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Posts tagged with: Golden Heart Awards

Congratulations, Omegas!

Today’s the day!  The end of an era.  The final Golden Heart Awards ceremony will be held today at 12:15pm Eastern and if you want to follow along at home, you can stream the ceremony at rwa.org

Congratulations to all the Omegas!  Enjoy this moment!  You earned it!  And here’s wishing you an incredible conference filled with lots of opportunities and fabulous memories whether you take home the golden necklace or not.  We’ll all be cheering for you!

Tips from a Contest Judge

The Golden Heart opens for entries THIS FRIDAY (though the entries themselves don’t need to be turned in until January 11) – which means many an aspiring romance author out there in Romancelandia is frantically finishing or polishing their manuscripts for the premiere romance contest for unpublished authors.  And if you’re one of them, how would you like a peek inside the mind of a contest judge?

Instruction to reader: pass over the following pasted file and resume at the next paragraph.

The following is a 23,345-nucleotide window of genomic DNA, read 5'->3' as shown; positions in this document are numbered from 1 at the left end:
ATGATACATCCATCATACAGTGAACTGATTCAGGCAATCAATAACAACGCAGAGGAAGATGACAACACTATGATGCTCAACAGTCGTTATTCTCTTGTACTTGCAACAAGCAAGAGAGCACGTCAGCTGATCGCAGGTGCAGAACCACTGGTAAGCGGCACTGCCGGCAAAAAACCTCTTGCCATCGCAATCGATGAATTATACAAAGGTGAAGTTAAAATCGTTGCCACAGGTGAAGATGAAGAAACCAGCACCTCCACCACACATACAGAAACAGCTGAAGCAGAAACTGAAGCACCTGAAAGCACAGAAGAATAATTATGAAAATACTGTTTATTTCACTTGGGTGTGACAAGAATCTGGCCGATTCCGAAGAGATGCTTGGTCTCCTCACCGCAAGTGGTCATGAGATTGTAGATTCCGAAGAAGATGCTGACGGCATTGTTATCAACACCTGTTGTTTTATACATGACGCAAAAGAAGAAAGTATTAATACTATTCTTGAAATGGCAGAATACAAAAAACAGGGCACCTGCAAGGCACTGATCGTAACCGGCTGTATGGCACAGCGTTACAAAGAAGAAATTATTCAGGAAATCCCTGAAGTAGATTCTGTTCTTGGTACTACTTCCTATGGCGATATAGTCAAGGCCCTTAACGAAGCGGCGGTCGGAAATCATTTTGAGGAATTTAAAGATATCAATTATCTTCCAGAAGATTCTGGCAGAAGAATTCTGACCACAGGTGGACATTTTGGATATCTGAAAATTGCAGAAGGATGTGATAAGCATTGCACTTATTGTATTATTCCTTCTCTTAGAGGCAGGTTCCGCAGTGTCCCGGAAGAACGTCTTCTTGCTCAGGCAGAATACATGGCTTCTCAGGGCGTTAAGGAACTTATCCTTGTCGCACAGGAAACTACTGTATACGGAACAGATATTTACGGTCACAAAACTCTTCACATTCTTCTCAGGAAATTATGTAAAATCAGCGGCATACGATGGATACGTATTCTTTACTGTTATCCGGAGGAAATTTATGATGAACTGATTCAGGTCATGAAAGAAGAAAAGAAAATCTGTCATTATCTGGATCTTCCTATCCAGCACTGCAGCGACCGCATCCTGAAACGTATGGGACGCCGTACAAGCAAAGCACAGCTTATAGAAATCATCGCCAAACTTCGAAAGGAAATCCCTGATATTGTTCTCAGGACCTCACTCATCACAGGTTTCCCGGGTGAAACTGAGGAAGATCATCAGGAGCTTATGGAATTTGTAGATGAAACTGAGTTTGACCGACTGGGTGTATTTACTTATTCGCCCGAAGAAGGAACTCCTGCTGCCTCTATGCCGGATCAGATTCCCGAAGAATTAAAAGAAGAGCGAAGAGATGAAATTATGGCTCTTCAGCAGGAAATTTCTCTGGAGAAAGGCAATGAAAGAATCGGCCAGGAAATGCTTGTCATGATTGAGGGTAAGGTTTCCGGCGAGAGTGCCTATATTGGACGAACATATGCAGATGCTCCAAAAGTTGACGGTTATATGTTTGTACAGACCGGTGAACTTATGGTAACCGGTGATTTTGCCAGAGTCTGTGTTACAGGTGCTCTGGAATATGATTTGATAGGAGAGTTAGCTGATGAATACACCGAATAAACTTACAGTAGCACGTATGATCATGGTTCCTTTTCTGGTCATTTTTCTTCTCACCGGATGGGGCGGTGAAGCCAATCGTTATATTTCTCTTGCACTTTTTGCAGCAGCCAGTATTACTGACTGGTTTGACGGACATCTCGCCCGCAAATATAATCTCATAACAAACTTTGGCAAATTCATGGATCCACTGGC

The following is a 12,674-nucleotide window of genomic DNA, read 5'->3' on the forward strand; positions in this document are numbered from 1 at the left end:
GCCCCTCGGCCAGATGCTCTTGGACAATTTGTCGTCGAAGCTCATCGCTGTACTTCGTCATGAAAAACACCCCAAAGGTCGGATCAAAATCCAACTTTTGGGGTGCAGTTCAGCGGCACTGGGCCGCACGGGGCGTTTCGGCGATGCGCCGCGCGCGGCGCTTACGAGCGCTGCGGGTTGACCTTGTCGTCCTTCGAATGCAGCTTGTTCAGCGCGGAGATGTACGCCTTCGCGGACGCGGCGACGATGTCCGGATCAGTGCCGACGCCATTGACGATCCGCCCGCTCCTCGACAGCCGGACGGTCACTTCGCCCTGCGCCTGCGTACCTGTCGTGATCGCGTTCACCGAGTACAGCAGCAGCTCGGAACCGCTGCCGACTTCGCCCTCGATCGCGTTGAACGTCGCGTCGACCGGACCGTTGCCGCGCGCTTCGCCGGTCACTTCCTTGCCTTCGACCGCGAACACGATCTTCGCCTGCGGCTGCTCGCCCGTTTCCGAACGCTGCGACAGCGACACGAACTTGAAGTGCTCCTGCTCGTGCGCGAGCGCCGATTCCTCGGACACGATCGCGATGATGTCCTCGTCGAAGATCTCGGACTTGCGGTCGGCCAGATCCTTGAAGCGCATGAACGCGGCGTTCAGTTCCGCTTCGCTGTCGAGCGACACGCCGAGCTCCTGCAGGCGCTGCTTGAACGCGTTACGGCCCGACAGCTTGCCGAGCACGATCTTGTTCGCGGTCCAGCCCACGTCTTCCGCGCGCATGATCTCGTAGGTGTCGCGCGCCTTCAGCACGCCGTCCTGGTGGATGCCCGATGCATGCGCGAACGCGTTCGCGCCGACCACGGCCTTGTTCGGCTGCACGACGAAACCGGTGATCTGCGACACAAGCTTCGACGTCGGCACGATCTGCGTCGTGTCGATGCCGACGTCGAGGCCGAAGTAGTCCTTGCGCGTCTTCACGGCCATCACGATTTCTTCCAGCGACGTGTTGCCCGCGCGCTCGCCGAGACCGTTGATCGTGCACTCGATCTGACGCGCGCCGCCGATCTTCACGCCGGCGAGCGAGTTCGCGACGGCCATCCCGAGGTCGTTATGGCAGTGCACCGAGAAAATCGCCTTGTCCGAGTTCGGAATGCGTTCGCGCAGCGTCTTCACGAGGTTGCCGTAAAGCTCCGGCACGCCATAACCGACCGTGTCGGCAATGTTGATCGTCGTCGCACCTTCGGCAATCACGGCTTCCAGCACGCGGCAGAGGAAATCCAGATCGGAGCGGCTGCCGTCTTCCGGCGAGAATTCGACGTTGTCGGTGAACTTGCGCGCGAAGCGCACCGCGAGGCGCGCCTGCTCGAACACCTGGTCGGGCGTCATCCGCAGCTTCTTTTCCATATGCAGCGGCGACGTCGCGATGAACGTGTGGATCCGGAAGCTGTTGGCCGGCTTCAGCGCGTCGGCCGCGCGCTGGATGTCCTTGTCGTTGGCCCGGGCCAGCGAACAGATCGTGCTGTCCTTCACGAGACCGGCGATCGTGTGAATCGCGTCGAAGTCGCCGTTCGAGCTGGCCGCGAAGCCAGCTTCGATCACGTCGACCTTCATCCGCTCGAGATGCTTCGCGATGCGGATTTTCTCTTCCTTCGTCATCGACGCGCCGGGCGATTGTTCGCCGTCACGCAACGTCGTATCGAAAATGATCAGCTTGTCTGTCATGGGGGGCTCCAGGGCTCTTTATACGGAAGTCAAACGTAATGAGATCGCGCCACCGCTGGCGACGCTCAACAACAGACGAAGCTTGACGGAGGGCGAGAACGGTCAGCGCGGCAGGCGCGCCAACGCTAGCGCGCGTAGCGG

Every year I sign up to judge the Golden Heart and at least one other contest for aspiring authors.  I’ve always thought it’s important to pay it forward, but it also can help crystallize my thoughts on my own writing strengths and weaknesses by putting on my judge’s hat and analyzing those same factors in contest entries.  

I open every judging packet (though now I’m only opening attachments instead of ripping open a UPS box) hoping to find a gem inside.  I have judged contest entries that went on to be New York Times bestsellers and have been blown away by the skill and potential I saw… but I’ve also judged entries by authors that were not as far along in their development.  They may still go on to be best sellers, but their craft still had quite a few holes to fill in.